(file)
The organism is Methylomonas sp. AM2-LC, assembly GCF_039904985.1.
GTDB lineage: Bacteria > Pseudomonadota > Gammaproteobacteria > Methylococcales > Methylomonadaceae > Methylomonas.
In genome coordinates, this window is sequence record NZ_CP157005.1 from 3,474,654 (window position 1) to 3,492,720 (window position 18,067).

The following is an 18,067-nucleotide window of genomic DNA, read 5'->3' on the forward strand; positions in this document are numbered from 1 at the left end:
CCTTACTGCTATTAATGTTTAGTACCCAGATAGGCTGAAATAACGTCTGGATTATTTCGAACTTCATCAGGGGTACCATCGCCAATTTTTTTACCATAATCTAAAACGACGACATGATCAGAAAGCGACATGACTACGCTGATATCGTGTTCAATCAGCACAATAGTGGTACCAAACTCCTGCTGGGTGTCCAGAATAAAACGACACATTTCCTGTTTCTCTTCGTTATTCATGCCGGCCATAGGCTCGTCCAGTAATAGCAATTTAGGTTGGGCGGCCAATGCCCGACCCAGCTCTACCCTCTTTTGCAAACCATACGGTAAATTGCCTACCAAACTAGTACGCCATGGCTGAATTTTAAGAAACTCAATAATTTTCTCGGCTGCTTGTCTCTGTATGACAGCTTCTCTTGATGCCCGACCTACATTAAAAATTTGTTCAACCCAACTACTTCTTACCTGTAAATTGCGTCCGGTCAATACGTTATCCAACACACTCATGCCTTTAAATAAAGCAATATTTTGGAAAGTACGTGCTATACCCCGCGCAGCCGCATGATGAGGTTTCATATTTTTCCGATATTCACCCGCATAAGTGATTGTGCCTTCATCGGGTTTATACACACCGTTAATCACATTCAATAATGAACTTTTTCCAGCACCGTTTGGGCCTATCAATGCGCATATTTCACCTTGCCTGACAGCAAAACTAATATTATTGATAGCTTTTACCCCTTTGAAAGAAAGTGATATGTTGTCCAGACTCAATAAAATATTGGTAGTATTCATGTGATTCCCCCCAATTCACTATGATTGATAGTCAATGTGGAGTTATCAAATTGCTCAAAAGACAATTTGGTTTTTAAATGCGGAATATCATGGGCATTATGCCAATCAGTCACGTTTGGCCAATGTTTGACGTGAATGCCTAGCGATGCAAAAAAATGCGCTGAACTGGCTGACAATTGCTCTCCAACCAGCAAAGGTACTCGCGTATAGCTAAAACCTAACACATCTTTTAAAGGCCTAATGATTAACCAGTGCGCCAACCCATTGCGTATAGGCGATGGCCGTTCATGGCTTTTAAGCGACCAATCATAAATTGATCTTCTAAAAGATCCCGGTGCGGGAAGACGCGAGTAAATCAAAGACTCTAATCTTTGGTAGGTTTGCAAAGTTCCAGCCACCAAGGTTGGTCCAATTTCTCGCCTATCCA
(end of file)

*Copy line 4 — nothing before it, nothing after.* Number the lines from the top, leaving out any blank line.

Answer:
The following is an 18,067-nucleotide window of genomic DNA, read 5'->3' on the forward strand; positions in this document are numbered from 1 at the left end: